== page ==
The governments of Canada and Ontario will be committing additional funding to help improve water quality in the Lake Erie and Lake St. Clair watersheds.

“Canadian farmers are responsible stewards of the land, and our government is working side-by-side with them to improve soil and water quality,” said Marie-Claude Bibeau, federal minister of agriculture and agri-food. “The LEADS initiative is a critical next step in our collective effort to ensure the sustainability of the Lake Erie water basin.”

Beginning January 15, 2020, applications will be accepted for a new intake of cost-share funding under the Lake Erie Agriculture Demonstrating Sustainability (LEADS) initiative. Funded through the Canadian Agricultural Partnership, the projects LEADS supports in 2020 will build on many previous investments by farmers and the governments to improve the sustainability of farming practices around Lake Erie and reduce phosphorus entering the connecting waterways. Eligible applications will be received and assessed on a continuous basis, while funding is available.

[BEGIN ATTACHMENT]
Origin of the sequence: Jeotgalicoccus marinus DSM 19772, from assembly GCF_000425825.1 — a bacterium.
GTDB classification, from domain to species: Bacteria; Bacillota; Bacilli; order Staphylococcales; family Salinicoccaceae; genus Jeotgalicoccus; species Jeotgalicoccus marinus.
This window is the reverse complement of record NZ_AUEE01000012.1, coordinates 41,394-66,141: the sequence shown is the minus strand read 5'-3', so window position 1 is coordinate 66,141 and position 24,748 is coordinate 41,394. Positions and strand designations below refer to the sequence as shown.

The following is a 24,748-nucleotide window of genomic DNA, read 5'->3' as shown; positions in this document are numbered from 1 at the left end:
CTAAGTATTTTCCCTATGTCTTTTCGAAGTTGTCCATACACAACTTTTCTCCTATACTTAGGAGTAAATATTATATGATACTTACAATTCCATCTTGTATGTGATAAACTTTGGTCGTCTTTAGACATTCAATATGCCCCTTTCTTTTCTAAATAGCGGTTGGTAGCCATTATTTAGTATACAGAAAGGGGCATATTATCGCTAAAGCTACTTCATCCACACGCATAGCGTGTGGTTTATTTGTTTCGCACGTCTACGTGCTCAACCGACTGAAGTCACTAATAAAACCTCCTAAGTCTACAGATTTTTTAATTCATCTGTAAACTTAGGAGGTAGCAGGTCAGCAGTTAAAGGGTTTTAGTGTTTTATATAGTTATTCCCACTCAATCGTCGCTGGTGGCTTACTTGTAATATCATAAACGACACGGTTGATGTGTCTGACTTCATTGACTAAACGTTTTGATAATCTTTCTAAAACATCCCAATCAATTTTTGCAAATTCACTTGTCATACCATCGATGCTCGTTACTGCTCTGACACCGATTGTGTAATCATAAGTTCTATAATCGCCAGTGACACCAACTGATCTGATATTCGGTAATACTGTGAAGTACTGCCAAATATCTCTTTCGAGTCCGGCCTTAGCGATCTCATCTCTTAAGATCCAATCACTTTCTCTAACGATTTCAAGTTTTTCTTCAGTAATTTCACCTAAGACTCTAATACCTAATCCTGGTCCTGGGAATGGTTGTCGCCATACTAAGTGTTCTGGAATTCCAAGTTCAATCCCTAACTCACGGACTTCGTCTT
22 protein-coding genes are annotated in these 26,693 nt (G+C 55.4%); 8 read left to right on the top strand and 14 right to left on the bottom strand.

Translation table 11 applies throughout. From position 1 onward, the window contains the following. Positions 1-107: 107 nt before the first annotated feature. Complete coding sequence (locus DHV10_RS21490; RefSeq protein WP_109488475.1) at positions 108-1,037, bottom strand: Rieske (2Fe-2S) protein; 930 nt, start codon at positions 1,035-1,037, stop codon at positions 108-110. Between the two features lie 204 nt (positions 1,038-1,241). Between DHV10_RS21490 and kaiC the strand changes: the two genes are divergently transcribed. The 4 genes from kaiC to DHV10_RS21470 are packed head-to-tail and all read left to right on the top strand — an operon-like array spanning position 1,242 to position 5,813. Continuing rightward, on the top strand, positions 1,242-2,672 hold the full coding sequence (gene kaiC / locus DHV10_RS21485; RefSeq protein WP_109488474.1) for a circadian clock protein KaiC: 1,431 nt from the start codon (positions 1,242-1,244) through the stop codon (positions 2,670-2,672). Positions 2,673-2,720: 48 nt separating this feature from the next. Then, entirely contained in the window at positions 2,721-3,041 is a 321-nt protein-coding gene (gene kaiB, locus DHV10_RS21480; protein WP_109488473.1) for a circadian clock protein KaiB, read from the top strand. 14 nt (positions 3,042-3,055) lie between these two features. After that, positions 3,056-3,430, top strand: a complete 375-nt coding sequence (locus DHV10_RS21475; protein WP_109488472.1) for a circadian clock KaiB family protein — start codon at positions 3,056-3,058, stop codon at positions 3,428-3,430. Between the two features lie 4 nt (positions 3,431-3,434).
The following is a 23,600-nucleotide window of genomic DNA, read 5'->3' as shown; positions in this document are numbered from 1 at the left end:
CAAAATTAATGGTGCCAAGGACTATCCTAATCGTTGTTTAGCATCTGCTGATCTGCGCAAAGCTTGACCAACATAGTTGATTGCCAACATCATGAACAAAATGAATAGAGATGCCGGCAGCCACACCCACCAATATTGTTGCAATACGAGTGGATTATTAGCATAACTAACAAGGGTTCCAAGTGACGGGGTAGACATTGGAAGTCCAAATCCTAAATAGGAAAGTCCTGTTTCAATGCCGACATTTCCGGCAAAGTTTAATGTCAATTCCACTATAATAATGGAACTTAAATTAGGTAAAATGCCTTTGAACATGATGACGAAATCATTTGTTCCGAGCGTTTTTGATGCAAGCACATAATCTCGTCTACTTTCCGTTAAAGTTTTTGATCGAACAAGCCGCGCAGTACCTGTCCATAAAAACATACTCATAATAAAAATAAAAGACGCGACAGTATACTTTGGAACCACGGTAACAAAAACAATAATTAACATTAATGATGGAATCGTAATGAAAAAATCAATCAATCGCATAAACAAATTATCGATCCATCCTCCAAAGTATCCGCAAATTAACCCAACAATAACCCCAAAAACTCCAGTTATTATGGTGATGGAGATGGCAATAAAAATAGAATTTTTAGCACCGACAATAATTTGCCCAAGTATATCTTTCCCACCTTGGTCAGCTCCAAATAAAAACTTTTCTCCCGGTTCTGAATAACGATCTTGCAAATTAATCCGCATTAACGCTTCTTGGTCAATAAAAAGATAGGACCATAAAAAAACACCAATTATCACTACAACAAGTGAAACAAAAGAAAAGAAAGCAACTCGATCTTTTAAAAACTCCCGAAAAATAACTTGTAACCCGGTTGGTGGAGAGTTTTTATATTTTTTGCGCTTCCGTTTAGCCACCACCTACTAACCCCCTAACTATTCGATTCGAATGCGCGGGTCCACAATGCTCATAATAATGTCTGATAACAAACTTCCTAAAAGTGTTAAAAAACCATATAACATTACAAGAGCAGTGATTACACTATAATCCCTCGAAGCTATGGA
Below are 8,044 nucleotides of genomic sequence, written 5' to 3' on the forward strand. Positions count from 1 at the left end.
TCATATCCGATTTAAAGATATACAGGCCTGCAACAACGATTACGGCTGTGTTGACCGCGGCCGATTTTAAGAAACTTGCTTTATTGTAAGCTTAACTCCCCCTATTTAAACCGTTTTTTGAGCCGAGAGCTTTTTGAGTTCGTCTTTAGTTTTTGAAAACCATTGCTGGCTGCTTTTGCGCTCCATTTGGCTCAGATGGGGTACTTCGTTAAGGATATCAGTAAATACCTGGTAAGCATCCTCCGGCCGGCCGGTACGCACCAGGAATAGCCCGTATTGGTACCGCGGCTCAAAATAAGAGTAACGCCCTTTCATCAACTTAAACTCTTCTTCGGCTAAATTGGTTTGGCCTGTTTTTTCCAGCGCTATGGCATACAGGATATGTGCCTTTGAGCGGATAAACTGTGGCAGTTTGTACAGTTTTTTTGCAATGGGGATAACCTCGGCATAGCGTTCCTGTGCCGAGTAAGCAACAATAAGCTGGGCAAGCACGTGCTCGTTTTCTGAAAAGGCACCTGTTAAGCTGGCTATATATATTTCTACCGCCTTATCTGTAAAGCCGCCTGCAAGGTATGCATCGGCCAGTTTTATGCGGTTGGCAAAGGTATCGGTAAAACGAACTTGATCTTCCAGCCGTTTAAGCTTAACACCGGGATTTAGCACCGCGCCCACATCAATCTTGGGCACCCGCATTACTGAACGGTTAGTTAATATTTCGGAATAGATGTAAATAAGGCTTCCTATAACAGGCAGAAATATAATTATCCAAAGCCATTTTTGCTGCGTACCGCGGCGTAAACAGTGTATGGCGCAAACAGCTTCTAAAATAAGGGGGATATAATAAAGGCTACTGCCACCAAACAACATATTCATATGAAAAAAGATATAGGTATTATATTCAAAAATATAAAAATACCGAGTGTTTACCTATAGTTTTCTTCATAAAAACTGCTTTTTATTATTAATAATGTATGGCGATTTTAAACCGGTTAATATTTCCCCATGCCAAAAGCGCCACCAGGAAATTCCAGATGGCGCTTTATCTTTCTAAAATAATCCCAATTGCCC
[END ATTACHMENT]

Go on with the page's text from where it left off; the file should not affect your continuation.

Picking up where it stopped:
“We’re pleased to support our farmers in their careful stewardship of the land and help them make their operations even more environmentally sustainable,” said Ernie Hardeman, Ontario’s minister of agriculture, food, and rural affairs. “Our government is committed to working with farmers to build Ontario together, including protecting water quality in the Lake Erie watershed.”

Examples of projects eligible for support under LEADS include:

  • Modifying equipment to improve management of agricultural nutrients and to reduce soil compaction.
  • Planting overwintering cover crops to improve soil health and reduce soil erosion.
  • Planting vegetation and trees to provide a buffer between agricultural operations and waterways.
  • Retiring environmentally fragile lands from agricultural production and planting permanent vegetative cover to reduce the loss of soil and nutrients from these lands.

Since June 2018, both the federal and provincial governments have committed cost-share support to approximately 2,500 projects through the Canadian Agricultural Partnership to help eligible Ontario farmers, processors, businesses, and sector organizations innovate and grow.


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